(5) |
The population size v is set to 40 in the proposed EGA. The number of variables, w=2 (‘a’ and ‘b’ from Eq. 2). The generated p_{norm} consists of random values between 0 and 1 and these values are required to be in the range of the constraints of the variables of Eq. 4 [20], this process is known as un-normalization.
(6) |
where, p_{max} and p_{min} are the upper and lower bounds of the constraints (from Eq. 4), respectively. p=(p_{ij})_{vxw} is the unnormalized matrix of p_{norm} and is the initial population of (a,b) The flatness error f is determined by using experimental data and initial population P by using Eq. 3.
In the proposed algorithms, selection rate is kept at 50% i.e. half of the flatness values and their corresponding plane coefficients determined above are selected using Roulette wheel method [21] and rest of the half are discarded.
Roulette wheel method has one inherited problem that sometime it does not select the best value of f from the pool and therefore smooth convergence do not occurs in next generations. In order to solve this problem, Elitism [22] is implemented which copies the best values of f along with their corresponding coefficients from the previous generation and replaces them with the worst values in the current generation, leading to the smooth convergence.
Parents are generated from the 50% values using Roulette wheel method [21]. After parent’s generation (pairing), mating has been performed using blended crossover [21] with 50% crossover rate. If p_{1} and p_{2} are parent chromosomes, the offspring’s chromosomes are expressed as:
(7) |
where determined as follows:
(8) |
In Eq. 8, random number u is generated for each gene with a uniform distribution in the interval. The parameter ε is set as basic GA local parameter; value 0.5 is selected as a value for GA local parameter. After crossover new offspring’s are added to the population.
After crossover, mutation is performed. Non-uniform mutation has the capability to fine local tuning and is exploited where a high accuracy is desired. Non-uniform mutation has been utilized in the proposed algorithm [23]. The non-uniform mutation is governed by Eqs. 9 and 10 [23]. For a given parent, if the element p_{m} is selected for mutation randomly, the resulting mutated offspring is , where is selected from the two possible choices according to Eq. 9.
(9) |
In Eq. 9, first part of the equation is applicable if random digit generated is 0 and second part is applicable if random digit generated is 1, p_{max} and p_{min} are upper and lower bounds for p_{m} (from Eq. 4); p_{m} is selected for mutation randomly. The function Δ(t,y) returns a value in the range (0, y). Let t be the current generation, max_{gen} as the maximum number of generation, β the random value between [0,1], q as the degree of non-uniformity then:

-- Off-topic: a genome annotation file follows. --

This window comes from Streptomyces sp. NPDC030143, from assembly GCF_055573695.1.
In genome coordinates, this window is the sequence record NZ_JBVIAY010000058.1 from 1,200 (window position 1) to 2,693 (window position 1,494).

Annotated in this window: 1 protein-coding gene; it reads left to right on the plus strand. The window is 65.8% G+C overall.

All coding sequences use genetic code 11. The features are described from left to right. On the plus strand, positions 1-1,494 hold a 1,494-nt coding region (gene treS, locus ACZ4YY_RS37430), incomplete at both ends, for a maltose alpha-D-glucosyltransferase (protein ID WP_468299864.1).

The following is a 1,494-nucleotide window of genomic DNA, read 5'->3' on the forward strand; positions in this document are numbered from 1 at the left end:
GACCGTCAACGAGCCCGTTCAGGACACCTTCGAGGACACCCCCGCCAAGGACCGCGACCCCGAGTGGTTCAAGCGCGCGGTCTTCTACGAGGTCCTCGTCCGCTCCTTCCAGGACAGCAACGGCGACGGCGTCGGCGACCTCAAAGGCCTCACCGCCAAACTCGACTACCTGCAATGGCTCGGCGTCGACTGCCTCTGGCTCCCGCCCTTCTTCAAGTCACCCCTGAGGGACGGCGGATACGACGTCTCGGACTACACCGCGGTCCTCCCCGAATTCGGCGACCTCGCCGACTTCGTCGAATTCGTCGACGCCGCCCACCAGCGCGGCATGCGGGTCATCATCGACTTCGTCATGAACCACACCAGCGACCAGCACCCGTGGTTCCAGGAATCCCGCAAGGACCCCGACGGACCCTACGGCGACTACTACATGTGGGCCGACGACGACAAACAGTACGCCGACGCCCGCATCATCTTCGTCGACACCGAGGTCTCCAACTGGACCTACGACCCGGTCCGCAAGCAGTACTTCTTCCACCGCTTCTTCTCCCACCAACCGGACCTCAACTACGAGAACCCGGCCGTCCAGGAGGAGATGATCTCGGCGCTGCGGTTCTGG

(10) |
The degree of non-uniformity q has been kept equal to 1 [21] and by increasing the value of q the average rate of decreasing of the step size becomes smaller [24].
After non-uniform mutation, chromosomes are replaced with mutated chromosomes with 10% mutation rate; the flatness error (cost function, Eq. 3) is determined and then ranked in ascending order based on cost function f (Eq. 3). The first evaluation generation is completed and algorithms advances for the next generation to find the best solution. The program terminates as the maximum number of generation is achieved. Maximum number of generation (max_{gen}) is set to 50 in the proposed algorithms.
MEASUREMENT UNCERTAINTY DETERMINATION
To calculate the uncertainty in the flatness error based on new generation GPS standard, model function is required. The propagation and correlation coefficients must be determined. The law of propagation of uncertainty is [1].
(11) |
In Eq. 11, shows the variance of measurement result, the square root of is the standard uncertainty; u(x_{i},x_{j}) shows the covariance between ‘x_{i}’ and ‘x_{j}’; partial derivatives, are called influence coefficients; u^{2}(x_{i}) shows the variance of the input data and square root of the variance of u^{2}(x_{i}) is the estimate of the standard deviation about the mean value and calculated as:
(12) |
In Eq. 12, σ_{i} is the standard deviation of the samples based on n measurements (i=1,2,3,...,n) of individual contributing component. According to ISO 14253-2 [15], if calculated standard deviation is based on few number of readings, the standard deviation may be incorrect and may be too small. For this purpose, a safety factor h, is multiplied with standard deviation. The safety factor h varies according to the sample size [15], so Eq. 12 can be modified as:
(13) |